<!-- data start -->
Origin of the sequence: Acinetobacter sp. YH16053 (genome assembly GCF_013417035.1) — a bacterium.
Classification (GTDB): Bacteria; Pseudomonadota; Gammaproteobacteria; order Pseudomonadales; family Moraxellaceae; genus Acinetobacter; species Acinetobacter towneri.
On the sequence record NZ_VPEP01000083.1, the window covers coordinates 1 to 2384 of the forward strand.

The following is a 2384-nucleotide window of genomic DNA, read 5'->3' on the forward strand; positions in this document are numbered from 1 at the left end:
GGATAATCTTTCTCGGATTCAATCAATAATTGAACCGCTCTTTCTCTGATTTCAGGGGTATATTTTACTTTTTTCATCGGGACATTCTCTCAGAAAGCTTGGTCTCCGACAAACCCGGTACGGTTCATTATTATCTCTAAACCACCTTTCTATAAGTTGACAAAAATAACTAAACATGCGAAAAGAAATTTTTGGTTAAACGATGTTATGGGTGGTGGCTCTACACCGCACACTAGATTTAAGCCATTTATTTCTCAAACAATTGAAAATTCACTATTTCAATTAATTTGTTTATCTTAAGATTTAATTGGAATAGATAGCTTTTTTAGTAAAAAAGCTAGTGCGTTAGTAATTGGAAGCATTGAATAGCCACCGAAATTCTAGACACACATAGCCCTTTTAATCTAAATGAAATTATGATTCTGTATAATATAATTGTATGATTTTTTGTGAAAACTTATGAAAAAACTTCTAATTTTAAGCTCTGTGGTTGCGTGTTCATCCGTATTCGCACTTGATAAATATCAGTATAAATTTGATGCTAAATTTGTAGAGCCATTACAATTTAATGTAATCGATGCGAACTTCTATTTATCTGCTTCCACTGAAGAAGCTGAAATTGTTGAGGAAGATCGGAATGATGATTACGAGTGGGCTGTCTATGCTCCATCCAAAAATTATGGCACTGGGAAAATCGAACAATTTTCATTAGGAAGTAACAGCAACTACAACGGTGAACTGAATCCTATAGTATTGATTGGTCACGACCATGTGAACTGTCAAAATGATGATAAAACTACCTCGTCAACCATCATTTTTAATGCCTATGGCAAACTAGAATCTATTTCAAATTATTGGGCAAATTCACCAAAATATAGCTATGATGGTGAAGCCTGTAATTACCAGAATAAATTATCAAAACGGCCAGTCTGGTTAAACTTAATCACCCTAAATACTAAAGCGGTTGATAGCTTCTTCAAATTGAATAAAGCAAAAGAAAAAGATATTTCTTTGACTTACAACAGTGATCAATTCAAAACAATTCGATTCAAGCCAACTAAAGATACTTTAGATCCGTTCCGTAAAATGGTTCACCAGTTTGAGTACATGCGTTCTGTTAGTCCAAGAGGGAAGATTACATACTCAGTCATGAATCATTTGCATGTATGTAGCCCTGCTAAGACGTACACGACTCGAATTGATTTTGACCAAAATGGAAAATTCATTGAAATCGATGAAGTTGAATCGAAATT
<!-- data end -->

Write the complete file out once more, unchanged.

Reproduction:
Origin of the sequence: Acinetobacter sp. YH16053 (genome assembly GCF_013417035.1) — a bacterium.
Classification (GTDB): Bacteria; Pseudomonadota; Gammaproteobacteria; order Pseudomonadales; family Moraxellaceae; genus Acinetobacter; species Acinetobacter towneri.
On the sequence record NZ_VPEP01000083.1, the window covers coordinates 1 to 2384 of the forward strand.

The following is a 2384-nucleotide window of genomic DNA, read 5'->3' on the forward strand; positions in this document are numbered from 1 at the left end:
GGATAATCTTTCTCGGATTCAATCAATAATTGAACCGCTCTTTCTCTGATTTCAGGGGTATATTTTACTTTTTTCATCGGGACATTCTCTCAGAAAGCTTGGTCTCCGACAAACCCGGTACGGTTCATTATTATCTCTAAACCACCTTTCTATAAGTTGACAAAAATAACTAAACATGCGAAAAGAAATTTTTGGTTAAACGATGTTATGGGTGGTGGCTCTACACCGCACACTAGATTTAAGCCATTTATTTCTCAAACAATTGAAAATTCACTATTTCAATTAATTTGTTTATCTTAAGATTTAATTGGAATAGATAGCTTTTTTAGTAAAAAAGCTAGTGCGTTAGTAATTGGAAGCATTGAATAGCCACCGAAATTCTAGACACACATAGCCCTTTTAATCTAAATGAAATTATGATTCTGTATAATATAATTGTATGATTTTTTGTGAAAACTTATGAAAAAACTTCTAATTTTAAGCTCTGTGGTTGCGTGTTCATCCGTATTCGCACTTGATAAATATCAGTATAAATTTGATGCTAAATTTGTAGAGCCATTACAATTTAATGTAATCGATGCGAACTTCTATTTATCTGCTTCCACTGAAGAAGCTGAAATTGTTGAGGAAGATCGGAATGATGATTACGAGTGGGCTGTCTATGCTCCATCCAAAAATTATGGCACTGGGAAAATCGAACAATTTTCATTAGGAAGTAACAGCAACTACAACGGTGAACTGAATCCTATAGTATTGATTGGTCACGACCATGTGAACTGTCAAAATGATGATAAAACTACCTCGTCAACCATCATTTTTAATGCCTATGGCAAACTAGAATCTATTTCAAATTATTGGGCAAATTCACCAAAATATAGCTATGATGGTGAAGCCTGTAATTACCAGAATAAATTATCAAAACGGCCAGTCTGGTTAAACTTAATCACCCTAAATACTAAAGCGGTTGATAGCTTCTTCAAATTGAATAAAGCAAAAGAAAAAGATATTTCTTTGACTTACAACAGTGATCAATTCAAAACAATTCGATTCAAGCCAACTAAAGATACTTTAGATCCGTTCCGTAAAATGGTTCACCAGTTTGAGTACATGCGTTCTGTTAGTCCAAGAGGGAAGATTACATACTCAGTCATGAATCATTTGCATGTATGTAGCCCTGCTAAGACGTACACGACTCGAATTGATTTTGACCAAAATGGAAAATTCATTGAAATCGATGAAGTTGAATCGAAATT